The Chemistry of Vision


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Structure of a retinal protein (purple) and its key co-worker (blue)

A photon, a particle of light emitted into space by the sun at the speed of light, reaches the earth in four and a half minutes at the most. Here, with many of its fellows, it may hit the petal of a wild yellow chrysanthemum. Most photons landing on the flower are absorbed into it. Only a few, which reach the petal at the right wavelength, are reflected from it and reach our eyes, where they collide with retinal proteins. This is the first stage in the enigmatic process of vision.

Our photon was emitted by the sun, reached the earth, and bounced off the petal directly into the retinal proteins in our eyes. There, within less then a tenth of a millionth of a millionth of a second, it roused a retinal molecule, changing the protein’s structure. This determined the kind of signal it would dispatch to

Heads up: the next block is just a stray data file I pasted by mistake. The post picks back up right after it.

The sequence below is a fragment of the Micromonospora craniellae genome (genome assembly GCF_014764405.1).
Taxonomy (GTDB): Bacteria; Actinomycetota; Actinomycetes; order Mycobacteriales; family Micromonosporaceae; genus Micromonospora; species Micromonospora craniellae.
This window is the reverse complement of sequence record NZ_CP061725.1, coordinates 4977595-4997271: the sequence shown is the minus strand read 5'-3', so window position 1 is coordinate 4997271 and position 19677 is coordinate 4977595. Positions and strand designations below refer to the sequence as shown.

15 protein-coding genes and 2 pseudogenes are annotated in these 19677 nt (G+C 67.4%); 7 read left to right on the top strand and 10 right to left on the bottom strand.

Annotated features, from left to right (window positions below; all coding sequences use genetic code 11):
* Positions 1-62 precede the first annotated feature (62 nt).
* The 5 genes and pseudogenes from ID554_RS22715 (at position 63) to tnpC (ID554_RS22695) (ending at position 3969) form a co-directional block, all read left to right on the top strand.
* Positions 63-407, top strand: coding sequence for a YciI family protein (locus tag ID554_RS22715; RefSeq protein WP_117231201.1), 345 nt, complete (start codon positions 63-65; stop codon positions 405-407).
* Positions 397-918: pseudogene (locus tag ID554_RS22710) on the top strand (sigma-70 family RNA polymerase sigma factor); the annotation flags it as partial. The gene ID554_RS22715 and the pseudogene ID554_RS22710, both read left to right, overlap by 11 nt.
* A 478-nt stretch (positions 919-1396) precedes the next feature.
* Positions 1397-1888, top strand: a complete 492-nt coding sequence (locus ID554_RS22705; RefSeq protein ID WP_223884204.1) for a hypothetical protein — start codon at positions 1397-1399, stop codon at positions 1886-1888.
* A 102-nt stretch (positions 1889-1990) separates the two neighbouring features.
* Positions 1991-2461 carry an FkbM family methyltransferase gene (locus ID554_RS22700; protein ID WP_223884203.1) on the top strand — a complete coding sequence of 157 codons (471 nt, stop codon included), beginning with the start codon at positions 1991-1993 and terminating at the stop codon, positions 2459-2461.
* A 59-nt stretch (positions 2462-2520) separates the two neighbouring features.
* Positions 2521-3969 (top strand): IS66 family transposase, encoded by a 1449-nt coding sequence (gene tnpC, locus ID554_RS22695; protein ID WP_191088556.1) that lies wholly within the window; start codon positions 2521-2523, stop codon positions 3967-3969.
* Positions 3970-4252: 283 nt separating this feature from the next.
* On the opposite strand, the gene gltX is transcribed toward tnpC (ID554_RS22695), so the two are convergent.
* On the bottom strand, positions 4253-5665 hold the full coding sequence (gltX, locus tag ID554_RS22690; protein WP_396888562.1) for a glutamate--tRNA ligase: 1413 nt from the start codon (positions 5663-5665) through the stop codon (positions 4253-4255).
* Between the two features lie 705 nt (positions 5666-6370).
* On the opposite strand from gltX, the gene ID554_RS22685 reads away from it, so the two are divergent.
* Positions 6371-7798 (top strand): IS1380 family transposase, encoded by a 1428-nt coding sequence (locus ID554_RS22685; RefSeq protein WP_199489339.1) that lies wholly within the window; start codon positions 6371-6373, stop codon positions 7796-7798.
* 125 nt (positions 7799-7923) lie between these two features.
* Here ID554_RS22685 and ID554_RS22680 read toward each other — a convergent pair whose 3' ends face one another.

the brain.

The change in the retinal protein’s structure, which begins from the instant of impact with the photon, depends on its link with a small molecule that lurks within its coils, a derivative of vitamin A called “retinal.” It was long believed that the rotation of this retinal molecule was the first stage in vision. However, Prof. Mordechai Sheves of the Weizmann Institute’s Organic Chemistry Department revealed that the retinal protein’s structure changes even when rotation of its internal retinal molecule is prevented, suggesting that the visual process starts even earlier. Research on vision’s first instants could help us understand blindness and color blindness. In addition, it could lead to a broadening of the color spectrum seen by the
human eye.


 Prof. Mordechai Sheves

Prof. Sheves’s research is supported by the A.M.N. Fund for the Promotion of Science, Culture and the Arts in Israel, the Moshinsky Family Foundation, and the Helen and Milton Kimmelman Foundation. He is the incumbent of the Ephraim Katzir-Rao Makineni Professorial Chair in Chemistry.